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The legend of St. Stephen's Day

Published December 25, 2015

Wren's DayHere in the United States, the day after Christmas is often a day of cleaning up the house and catching up on some rest after the chaos of the holiday. Other parts of the world continue the celebrations on December 26, St. Stephen's Day. Also known as Boxing Day and Wren's Day, this day commemorates the life of St. Stephen, known for his service to the poor and as the first Christian martyr.

An Irish legend recounts that St. Stephen was betrayed by a wren while hiding from his enemies, resulting in his death by stoning. Another story tells of a wren betraying Irish soldiers on St. Stephen's Day by alerting the Vikings of their presence before an ambush around 750 AD. Because of these legends, some Irish people held contempt for these small birds and felt they should be stoned to death the way that St. Stephen was. Young boys would hunt a wren and parade its body around the village to collect money in return for a wren's feather, then use the collections to throw a party for the neighborhood.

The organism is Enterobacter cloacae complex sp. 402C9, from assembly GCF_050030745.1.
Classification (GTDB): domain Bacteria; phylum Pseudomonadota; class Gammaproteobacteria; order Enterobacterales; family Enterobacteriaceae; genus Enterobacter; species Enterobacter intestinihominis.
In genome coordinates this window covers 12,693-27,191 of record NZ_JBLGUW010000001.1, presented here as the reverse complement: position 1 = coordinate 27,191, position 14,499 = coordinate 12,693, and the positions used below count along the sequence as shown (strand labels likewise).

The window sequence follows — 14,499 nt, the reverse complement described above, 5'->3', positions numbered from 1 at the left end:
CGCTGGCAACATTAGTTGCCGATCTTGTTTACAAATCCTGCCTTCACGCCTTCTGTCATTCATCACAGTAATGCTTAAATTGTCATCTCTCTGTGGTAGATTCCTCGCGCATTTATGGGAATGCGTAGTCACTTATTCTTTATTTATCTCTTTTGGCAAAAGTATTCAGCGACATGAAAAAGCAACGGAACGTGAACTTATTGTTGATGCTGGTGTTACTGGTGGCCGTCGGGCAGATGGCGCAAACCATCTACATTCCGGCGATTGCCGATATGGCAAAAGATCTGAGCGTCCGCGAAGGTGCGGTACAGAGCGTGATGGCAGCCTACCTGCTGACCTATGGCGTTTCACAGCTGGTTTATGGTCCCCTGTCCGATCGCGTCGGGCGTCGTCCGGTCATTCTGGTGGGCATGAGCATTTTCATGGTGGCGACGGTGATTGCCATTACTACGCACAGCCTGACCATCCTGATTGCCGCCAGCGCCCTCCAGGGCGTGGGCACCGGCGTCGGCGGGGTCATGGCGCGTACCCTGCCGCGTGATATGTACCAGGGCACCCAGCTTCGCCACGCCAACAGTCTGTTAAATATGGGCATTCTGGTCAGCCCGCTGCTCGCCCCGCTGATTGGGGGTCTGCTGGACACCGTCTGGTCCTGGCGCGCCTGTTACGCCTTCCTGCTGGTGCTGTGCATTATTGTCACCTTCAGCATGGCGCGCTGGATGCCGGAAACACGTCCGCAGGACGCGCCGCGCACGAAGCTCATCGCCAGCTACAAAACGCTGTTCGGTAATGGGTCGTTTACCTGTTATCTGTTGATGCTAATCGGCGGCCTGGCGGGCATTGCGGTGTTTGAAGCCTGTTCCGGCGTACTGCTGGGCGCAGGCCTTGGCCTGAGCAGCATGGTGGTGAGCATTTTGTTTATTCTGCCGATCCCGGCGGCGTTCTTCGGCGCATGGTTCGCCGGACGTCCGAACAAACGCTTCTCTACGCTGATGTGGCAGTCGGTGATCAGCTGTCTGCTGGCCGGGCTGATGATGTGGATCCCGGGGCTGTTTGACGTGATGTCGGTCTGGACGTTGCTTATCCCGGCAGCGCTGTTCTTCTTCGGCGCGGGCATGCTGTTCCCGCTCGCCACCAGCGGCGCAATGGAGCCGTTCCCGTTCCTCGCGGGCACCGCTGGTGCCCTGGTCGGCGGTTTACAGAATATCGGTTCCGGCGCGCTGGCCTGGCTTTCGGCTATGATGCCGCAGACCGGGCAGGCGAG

The tradition of killing wrens faded out in the early 1900's, but the day is still observed as a public holiday even today. In some areas, children will go door to door with a toy wren, singing and/or dancing to collect money for charity or school projects. Others spend the day relaxing with family, attending a special church service or visiting a theater. However you celebrate, we hope you have a wonderful holiday season!


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